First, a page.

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Jan
5th

Casinos Put Pressure on Local Bingo Halls

In the US local bingo halls have been pressured by a stagnant economy and an aging group or players. Now bingo halls are facing a new threat from casinos and slots parlors. In the 27 months since casinos have opened in Maryland bingo halls have seen a rapid decline in player numbers. Some hall operators say regular players have been lured away from their regular bingo games by larger jackpots and flashy slot machines at casinos. Bingo World, a commercial bingo hall south of Baltimore, has experienced a 255 drop in player numbers since the casinos opened.  Bingo World manager Randy Clemens stated “We have found that people who used to come maybe two or three days (a week) now only come one, and when they come, they don’t have as much money as they used to have. We’re trying to give away more and more to just keep the clientele we have.”

Bingo World is one of a few commercial bingo halls in the Baltimore area and bingo has long been used to raise funds for local charities. Al Meyer, who manages bingo three nights a week at the Arbutus Volunteer Fire Department, said that player numbers have declined at the charity games because of the new casinos. Meyer has extensive experience in the bingo industry and once worked for casino mogul Steve Wynn. Meyer estimated that player numbers have dropped 18% since the casinos opened nearby.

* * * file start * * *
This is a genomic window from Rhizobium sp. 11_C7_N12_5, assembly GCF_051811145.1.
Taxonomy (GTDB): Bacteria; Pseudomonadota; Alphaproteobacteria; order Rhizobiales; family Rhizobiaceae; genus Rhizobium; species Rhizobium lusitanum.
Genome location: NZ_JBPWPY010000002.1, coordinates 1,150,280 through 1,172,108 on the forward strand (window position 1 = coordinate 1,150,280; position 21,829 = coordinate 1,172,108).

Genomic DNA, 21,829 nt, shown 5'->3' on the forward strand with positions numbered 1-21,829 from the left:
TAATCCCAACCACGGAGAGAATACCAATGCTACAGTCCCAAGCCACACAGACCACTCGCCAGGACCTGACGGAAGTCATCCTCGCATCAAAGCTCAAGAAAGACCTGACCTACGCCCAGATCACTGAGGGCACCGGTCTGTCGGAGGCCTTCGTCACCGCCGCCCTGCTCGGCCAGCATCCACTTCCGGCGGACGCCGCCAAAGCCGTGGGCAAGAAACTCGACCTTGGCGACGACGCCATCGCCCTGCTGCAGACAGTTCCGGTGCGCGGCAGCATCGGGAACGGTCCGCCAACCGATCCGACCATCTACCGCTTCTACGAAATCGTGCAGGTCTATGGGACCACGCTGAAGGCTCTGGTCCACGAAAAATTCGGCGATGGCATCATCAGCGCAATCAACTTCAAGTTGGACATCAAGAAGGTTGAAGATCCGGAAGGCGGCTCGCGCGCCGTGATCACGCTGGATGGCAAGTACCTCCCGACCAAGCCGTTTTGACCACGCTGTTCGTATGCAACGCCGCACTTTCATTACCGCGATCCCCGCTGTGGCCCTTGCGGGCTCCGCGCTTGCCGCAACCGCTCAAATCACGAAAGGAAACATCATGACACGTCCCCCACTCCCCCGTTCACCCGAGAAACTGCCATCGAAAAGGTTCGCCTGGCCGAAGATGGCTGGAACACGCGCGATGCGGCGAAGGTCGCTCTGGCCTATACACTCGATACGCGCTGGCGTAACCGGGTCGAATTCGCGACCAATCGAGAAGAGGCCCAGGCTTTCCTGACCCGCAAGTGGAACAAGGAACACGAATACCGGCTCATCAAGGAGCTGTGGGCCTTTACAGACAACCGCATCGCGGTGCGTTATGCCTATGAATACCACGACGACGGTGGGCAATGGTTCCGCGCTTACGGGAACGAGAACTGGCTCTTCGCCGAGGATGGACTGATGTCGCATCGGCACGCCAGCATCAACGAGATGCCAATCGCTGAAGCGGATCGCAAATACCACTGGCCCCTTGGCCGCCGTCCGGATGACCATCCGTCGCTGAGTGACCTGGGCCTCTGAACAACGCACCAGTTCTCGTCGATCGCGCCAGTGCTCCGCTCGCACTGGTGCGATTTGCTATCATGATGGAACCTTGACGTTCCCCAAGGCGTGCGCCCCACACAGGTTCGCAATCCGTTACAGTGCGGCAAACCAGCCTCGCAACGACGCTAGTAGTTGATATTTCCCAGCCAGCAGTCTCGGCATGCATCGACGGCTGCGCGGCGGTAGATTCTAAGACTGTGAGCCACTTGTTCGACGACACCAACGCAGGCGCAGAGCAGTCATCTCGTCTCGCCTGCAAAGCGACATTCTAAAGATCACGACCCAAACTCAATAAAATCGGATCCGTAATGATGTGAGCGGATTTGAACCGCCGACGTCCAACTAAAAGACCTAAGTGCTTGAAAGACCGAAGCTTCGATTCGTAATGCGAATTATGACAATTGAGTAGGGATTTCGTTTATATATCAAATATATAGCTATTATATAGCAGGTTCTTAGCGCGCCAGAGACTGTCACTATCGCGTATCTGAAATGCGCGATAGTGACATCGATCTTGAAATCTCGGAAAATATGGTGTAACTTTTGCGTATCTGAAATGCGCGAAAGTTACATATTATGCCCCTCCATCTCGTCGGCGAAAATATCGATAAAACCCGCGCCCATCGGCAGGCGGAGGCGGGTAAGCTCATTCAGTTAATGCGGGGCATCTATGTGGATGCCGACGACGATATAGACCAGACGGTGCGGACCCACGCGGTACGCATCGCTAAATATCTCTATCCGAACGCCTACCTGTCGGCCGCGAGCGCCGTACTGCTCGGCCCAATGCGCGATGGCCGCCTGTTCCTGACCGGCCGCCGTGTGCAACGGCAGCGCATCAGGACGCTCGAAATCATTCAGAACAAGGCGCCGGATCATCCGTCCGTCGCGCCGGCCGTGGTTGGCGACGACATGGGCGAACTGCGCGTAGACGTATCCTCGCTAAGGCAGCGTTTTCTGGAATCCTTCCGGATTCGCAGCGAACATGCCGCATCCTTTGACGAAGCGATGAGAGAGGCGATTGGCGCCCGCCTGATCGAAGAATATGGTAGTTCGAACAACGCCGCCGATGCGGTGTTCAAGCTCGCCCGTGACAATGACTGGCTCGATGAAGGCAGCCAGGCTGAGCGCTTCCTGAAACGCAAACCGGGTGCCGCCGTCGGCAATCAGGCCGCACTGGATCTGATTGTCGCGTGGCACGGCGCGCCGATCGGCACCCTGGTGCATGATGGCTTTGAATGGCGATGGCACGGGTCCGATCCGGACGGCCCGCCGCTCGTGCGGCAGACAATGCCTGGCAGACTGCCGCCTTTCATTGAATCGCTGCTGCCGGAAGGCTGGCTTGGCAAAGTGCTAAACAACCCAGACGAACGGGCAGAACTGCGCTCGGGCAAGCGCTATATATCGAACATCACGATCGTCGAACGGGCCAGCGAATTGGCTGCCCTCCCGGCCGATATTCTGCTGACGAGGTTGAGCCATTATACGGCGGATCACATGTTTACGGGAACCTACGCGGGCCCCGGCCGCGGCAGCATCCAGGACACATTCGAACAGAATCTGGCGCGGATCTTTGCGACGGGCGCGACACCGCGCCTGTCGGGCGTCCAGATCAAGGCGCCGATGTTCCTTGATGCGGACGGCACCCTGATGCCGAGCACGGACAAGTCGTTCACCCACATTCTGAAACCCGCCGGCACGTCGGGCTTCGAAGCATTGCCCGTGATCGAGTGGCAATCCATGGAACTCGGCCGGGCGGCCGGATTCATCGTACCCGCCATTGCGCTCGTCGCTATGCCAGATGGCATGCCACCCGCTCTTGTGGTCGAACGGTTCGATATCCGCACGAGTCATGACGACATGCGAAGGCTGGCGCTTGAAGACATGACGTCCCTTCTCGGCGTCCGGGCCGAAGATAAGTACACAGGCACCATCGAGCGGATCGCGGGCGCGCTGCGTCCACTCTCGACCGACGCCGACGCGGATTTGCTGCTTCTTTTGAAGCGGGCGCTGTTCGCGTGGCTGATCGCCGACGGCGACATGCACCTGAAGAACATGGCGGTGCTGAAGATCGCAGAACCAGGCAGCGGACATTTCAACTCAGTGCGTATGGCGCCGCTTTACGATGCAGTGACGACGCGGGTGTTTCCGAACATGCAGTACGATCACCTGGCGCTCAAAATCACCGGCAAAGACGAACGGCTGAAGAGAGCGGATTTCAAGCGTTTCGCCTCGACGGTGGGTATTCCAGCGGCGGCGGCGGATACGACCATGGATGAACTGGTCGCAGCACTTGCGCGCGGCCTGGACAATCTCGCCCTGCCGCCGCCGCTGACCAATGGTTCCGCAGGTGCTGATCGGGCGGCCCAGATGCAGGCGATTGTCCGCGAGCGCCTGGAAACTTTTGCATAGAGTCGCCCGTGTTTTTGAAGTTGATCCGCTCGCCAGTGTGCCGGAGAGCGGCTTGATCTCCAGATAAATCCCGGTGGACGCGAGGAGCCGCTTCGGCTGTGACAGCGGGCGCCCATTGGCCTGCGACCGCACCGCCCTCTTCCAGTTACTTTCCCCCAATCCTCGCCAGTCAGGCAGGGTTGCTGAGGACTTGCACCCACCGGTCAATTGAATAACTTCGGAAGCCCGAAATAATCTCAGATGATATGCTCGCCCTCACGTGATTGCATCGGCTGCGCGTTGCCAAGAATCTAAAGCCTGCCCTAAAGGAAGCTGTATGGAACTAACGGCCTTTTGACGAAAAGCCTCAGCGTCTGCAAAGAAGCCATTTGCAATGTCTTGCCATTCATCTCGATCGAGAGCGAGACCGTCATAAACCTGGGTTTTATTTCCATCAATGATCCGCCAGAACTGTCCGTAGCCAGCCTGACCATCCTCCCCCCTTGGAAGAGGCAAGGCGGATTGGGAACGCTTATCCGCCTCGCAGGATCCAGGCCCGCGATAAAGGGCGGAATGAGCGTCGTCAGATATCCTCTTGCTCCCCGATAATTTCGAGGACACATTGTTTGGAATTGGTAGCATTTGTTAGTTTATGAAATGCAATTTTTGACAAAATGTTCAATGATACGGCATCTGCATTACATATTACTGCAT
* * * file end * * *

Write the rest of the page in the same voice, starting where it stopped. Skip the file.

Both bingo managers described how bingo differs from casino gambling; it is cheaper and more social. Meyer said that some players had been attending games for decades. In some areas bingo halls are fighting back. In Lancaster California Agnes Myles has been playing bingo for decades. A typical grandmother she feels that computers are best left to her grandchildren. At her local bingo hall Myles uses a computer to play several cards at once, increasing her chances of winning a jackpot. Myles stated “The more cards you play, the better your chances are.”

In many halls bingo is going electronic dragging many seniors into the computer era. Bingo and the charities that depend on it have been pressured by the spread of other forms of legal gambling. Tribal bingo halls and casinos are not bound by the same state regulations that limit the jackpots a charity can offer. To counter the trend many charity games are using sophisticated technology to lure players. In Maryland some bingo halls have installed slot like machines. Bingo World has installed several video pull-tab machines. The machines look like slots but are different under state law. According to Clemens the machines generate 50% of the hall’s income. Clemens told reporters “By allowing us to go into the electronic world, it has helped us immensely.”